The Order of the Knights of the Sword are decimated by the Samogitians and Semigallians (two peoples who are situated between the Lithuanians and the Lats in what is now southern Latvia) at the Battle of Schaulen (Saule or Šiauliai) in 1236. The following year, what remains of the Order joins the Teutonic Knights as an autonomous branch in Livonia, now known as the Livonian Order, or Livonian Knights. While being subject to the grand master of the Teutonic Knights, the Livonian Knights continue to operate on their own behalf. Now unable to hold onto North Estonia securely, the parishes of Harria and Vironia are returned to the Danes under the terms of the Treaty of Stensby in 1238, which is mediated by the Pope. However, the Knights keep Jerwia and also have control of Ösel-Wiek.

1237 - 1238

Hermann Balk (Balke)

1238 - 1241

Dietrich von Grüningen

1241 - 1244

Andreas von Velven (Felben)


Along with Bishop Hermann of Dorpat, the Teutonic Knights are defeated by Alexander Nevsky, prince of Novgorod, on 5 April at the Battle of the Ice on the shores of Lake Peipsi (Peipus). This halts the eastwards expansion of the Knights. However, the Livonian Knights record a success with the final conquest of the Couronians.

1244 - 1245

Heinrich von Heimburg

1245 - 1247

Dietrich von Grüningen

1247 - 1253

Andreas von Stirland

1253 - 1254

Eberhard von Seine (Seyn)


Mindaugas is crowned king of Lithuania, and he transfers part of the Samogitian territories to the Livonian Knights as a means of ensuring peace.

1254 - 1257

Anno von Sangershausen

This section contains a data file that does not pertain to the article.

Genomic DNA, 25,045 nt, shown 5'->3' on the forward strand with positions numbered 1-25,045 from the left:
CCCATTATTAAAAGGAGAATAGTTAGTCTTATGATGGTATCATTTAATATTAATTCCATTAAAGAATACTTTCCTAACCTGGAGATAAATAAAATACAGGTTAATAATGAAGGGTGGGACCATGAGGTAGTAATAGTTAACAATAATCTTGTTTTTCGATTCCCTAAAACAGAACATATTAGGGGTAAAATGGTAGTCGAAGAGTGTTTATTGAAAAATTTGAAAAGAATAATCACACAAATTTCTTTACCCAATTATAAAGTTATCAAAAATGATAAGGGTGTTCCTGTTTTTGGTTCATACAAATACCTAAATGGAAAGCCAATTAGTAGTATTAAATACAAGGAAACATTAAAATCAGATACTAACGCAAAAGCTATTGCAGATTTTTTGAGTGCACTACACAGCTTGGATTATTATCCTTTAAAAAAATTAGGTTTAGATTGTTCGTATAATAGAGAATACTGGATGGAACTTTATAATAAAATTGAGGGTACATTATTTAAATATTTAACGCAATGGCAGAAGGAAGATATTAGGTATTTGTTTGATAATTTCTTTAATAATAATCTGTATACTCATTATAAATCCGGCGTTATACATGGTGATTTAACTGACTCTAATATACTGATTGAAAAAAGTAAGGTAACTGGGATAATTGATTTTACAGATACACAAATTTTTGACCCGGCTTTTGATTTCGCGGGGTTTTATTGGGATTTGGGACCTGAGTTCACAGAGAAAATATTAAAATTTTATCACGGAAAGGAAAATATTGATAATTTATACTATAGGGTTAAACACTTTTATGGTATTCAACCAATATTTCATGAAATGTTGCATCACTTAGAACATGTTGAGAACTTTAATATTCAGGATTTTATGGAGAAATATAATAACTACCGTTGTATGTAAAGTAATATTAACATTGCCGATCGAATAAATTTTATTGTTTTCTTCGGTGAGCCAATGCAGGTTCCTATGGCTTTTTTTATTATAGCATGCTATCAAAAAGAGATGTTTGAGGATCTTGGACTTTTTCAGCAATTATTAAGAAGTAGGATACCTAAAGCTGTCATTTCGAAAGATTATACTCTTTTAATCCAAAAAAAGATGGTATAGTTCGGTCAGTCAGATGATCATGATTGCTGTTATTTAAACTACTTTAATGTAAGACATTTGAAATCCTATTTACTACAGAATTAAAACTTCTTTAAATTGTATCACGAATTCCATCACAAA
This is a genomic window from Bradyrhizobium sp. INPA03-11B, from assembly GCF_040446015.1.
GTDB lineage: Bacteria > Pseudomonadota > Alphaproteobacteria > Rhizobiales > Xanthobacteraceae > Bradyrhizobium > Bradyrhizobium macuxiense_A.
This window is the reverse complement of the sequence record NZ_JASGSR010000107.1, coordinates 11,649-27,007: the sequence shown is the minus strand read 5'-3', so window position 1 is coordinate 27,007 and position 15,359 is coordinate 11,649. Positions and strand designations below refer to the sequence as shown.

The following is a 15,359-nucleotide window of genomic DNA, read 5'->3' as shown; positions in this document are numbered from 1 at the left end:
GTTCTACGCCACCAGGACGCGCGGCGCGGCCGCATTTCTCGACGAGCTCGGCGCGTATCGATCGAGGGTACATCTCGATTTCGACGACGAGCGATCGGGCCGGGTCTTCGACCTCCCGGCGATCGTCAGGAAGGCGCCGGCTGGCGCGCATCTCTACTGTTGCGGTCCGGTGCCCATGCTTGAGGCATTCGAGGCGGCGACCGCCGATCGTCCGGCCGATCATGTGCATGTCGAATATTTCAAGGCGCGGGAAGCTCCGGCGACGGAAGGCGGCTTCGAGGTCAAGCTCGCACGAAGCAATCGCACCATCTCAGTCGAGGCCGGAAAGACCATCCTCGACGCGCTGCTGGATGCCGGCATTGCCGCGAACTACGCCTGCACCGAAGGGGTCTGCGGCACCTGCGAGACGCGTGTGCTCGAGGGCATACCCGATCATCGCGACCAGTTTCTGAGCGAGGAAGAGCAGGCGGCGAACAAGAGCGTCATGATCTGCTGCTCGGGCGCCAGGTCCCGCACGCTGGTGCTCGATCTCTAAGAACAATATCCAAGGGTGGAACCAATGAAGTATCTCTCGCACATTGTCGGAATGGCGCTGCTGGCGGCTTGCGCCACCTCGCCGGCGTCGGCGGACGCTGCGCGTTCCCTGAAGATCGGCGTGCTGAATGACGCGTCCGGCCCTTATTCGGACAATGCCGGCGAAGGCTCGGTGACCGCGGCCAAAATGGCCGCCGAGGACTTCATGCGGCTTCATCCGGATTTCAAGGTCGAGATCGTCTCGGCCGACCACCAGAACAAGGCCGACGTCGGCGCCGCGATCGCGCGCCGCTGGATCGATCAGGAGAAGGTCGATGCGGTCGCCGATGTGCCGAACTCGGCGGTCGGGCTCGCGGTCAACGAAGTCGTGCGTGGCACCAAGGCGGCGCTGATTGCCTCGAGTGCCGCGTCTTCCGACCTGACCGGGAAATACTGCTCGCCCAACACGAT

1257 - 1261

Burchard von Hornhausen


At the end of a two year truce, the eager Samogitians inflict a defeat on the Knights at the Battle of Skuodas. Their success encourages the Semigallians to rebel.


The Livonian Knights, along with the Teutonic Knights, are abandoned by their Estonian and Couronian vassals and defeated again, this time severely, at the Battle of Durbe in Livonia by the Samogitians. As a result, numerous rebellions break out against the Teutonic Knights all across the Baltics, including military expeditions by the Lithuanians and a general uprising across Prussia known as the Great Prussian Uprising.

The bishop of Courland leaves and only re-enters the territory in 1290. The Prussians win several battles against the hard-pressed Knights, with Duke Skomantas of the Yotvingians attacking the stronghold of Chełmno in 1263, and by 1264 the situation is critical. Reinforcements arrive from Germany and the Order launches an attack against the rebels, with final defeat of the Prussians coming in 1274.


Georg von Eichstadt

1261 - 1263

Werner von Breithausen


The situation on Livonia's southern border has deteriorated greatly over the past three years, and doesn't improve when the king of the Lithuanians is murdered by his nephew.

1263 - 1266

Konrad von Mandern (Manstadt)

1266 - 1270

Otto von Lutterberg


With both German crusaders and Lithuanians from the Baltics impinging on the territories of the various Rus principalities that are still vassals of the Golden Horde, Khan Mongke Temur sends troops to Novgorod to eject the Livonian Knights.


Andreas von Westphalen

1271 - 1273

Walther von Nordeck (Nortecken)

1273 - 1279

Ernst von Ratzeburg (Rassburg)

1279 - 1280

Gerhard von Katzenelnbogen

1280 - 1282

Konrad von Feuchtwangen


Mangold / Manhold von Sternberg

1282 - 1288

Wilhelm von Nindorf

Alternatively Wilken or Willekin von Endorp.

1288 - 1290

Konrad von Hazzigenstein

Alternatively Konrad von Hattstein or von Herzogenstein.

1290 - 1293

Halt von Hohembach

Alternatively Balthasar Holte.

1294 - 1295

Heinrich von Dinkelaghe

Alternatively Heinrich II von Dumpshagen.

1296 - 1298


1298 - 1305

Gottfried von Rogge

1305 - 1306

Wennemar I


The principality of Polotsk is secured by the brother of Grand Duke Gediminas of Lithuania. Successive Lithuanian rulers help in fending off attacks by the Livonian Knights.

1307 - 1322

Gerhard von Jork

Alternatively Gerhard II or Conrad von Jocke or Conrad von Jorke.

1322 - 1324

Konrad Kesselhut

Alternatively Konrad Ketelhoed, Johannes Ungenade.

1324 - 1328

Reimar Hane

1328 - 1340